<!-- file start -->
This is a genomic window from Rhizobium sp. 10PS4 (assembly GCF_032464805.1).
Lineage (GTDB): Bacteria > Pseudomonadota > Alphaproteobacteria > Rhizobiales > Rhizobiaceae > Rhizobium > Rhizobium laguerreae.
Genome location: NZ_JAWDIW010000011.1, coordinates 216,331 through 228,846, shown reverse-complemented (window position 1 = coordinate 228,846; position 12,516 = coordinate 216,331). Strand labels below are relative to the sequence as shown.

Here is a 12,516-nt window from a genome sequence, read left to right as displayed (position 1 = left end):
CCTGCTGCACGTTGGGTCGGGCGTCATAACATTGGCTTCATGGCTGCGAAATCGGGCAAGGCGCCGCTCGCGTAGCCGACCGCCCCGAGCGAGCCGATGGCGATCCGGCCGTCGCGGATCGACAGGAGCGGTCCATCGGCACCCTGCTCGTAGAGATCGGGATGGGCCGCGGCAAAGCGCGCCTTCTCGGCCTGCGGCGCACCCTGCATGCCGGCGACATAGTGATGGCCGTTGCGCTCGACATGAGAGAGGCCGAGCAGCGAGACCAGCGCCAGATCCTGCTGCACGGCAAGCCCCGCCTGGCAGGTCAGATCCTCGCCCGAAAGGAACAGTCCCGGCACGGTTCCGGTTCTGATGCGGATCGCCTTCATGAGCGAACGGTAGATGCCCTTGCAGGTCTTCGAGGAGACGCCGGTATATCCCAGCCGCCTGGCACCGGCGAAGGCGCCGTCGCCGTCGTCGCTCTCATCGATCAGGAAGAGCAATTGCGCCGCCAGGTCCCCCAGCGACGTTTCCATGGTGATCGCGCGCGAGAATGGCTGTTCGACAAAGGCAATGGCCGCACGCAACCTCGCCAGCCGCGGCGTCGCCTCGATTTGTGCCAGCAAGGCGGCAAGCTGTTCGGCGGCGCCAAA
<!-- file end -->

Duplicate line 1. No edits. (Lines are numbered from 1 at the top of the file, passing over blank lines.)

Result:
This is a genomic window from Rhizobium sp. 10PS4 (assembly GCF_032464805.1).